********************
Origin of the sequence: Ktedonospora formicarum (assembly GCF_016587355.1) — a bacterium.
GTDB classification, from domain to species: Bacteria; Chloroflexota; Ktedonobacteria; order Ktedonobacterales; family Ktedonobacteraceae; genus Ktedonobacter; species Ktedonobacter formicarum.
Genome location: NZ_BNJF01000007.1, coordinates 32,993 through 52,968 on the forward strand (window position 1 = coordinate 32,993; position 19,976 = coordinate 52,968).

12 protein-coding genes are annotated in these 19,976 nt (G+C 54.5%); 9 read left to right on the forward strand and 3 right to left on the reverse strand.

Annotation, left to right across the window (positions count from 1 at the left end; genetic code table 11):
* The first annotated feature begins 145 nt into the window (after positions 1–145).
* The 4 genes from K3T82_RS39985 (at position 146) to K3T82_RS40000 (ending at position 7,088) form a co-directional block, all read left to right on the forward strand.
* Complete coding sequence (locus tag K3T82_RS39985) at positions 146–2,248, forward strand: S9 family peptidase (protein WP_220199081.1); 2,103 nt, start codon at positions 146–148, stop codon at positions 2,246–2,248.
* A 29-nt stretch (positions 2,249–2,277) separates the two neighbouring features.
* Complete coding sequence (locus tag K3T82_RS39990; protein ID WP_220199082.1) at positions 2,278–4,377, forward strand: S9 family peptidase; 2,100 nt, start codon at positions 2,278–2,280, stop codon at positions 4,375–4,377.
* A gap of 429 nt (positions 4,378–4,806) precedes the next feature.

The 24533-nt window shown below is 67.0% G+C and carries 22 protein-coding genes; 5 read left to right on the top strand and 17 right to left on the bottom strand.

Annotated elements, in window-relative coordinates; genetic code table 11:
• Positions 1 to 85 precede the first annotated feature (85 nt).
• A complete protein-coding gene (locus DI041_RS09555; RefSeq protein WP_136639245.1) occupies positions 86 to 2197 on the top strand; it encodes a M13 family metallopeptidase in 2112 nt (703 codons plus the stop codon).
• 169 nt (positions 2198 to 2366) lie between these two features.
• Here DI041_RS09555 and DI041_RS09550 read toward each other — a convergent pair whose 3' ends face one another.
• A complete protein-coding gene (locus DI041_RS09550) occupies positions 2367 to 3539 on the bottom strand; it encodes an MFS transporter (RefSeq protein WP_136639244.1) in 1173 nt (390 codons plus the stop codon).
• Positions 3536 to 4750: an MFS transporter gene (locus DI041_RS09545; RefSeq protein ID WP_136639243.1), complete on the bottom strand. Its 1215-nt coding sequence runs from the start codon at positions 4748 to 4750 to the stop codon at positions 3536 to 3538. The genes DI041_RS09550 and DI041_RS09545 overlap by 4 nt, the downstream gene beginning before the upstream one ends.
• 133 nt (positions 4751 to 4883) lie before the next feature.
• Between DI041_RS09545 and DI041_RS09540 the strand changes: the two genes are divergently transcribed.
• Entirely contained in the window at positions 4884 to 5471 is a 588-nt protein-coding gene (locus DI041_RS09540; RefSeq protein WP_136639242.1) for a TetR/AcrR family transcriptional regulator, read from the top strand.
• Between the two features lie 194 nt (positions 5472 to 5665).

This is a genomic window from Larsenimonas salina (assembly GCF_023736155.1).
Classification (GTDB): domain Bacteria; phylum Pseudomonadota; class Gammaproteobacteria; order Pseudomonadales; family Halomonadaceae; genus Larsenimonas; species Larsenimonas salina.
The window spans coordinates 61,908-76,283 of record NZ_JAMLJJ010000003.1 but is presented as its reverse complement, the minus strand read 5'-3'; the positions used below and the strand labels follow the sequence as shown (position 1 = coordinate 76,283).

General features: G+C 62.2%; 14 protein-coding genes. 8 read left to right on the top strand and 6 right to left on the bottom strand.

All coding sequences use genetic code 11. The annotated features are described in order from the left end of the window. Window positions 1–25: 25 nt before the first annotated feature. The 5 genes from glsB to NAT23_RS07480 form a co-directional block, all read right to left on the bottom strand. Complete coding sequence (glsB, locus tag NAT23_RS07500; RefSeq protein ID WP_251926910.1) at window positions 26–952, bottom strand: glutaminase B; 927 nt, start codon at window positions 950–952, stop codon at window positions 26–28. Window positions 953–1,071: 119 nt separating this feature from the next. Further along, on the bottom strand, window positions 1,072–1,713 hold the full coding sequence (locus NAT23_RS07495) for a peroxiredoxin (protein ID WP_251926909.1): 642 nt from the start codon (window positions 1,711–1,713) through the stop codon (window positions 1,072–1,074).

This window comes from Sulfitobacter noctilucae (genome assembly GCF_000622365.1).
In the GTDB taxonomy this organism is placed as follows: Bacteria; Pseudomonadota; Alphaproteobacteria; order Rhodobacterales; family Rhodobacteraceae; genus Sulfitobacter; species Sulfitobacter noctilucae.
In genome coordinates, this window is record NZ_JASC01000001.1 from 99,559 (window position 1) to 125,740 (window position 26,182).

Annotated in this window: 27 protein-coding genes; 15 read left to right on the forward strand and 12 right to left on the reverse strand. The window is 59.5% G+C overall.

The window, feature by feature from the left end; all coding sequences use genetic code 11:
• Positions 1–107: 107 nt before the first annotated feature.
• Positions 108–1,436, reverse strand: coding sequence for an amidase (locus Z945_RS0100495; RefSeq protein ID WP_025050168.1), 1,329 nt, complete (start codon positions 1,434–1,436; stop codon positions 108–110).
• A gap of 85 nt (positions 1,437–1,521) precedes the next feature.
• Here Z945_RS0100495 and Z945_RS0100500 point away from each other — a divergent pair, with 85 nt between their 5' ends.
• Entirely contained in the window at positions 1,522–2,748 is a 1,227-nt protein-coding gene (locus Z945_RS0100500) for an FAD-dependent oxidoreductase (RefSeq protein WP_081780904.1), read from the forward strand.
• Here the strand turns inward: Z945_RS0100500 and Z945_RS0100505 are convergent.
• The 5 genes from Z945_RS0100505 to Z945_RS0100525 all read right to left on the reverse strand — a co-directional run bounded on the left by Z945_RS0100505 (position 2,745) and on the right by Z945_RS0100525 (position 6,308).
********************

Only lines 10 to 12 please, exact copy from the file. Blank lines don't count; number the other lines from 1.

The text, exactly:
* Complete coding sequence (locus tag K3T82_RS39990; protein ID WP_220199082.1) at positions 2,278–4,377, forward strand: S9 family peptidase; 2,100 nt, start codon at positions 2,278–2,280, stop codon at positions 4,375–4,377.
* A gap of 429 nt (positions 4,378–4,806) precedes the next feature.

The 24533-nt window shown below is 67.0% G+C and carries 22 protein-coding genes; 5 read left to right on the top strand and 17 right to left on the bottom strand.